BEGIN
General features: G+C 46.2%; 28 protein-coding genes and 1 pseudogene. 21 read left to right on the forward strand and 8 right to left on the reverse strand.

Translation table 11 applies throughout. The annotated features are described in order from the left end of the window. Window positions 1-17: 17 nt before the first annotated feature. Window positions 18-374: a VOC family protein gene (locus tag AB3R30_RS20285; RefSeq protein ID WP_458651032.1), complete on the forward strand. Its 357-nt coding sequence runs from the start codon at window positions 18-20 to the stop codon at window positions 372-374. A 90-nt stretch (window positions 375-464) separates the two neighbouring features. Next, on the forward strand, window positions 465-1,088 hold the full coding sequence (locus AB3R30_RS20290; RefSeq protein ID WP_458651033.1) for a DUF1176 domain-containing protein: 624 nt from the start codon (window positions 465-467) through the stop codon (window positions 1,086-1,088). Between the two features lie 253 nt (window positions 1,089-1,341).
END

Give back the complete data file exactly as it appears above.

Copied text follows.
General features: G+C 46.2%; 28 protein-coding genes and 1 pseudogene. 21 read left to right on the forward strand and 8 right to left on the reverse strand.

Translation table 11 applies throughout. The annotated features are described in order from the left end of the window. Window positions 1-17: 17 nt before the first annotated feature. Window positions 18-374: a VOC family protein gene (locus tag AB3R30_RS20285; RefSeq protein ID WP_458651032.1), complete on the forward strand. Its 357-nt coding sequence runs from the start codon at window positions 18-20 to the stop codon at window positions 372-374. A 90-nt stretch (window positions 375-464) separates the two neighbouring features. Next, on the forward strand, window positions 465-1,088 hold the full coding sequence (locus AB3R30_RS20290; RefSeq protein ID WP_458651033.1) for a DUF1176 domain-containing protein: 624 nt from the start codon (window positions 465-467) through the stop codon (window positions 1,086-1,088). Between the two features lie 253 nt (window positions 1,089-1,341).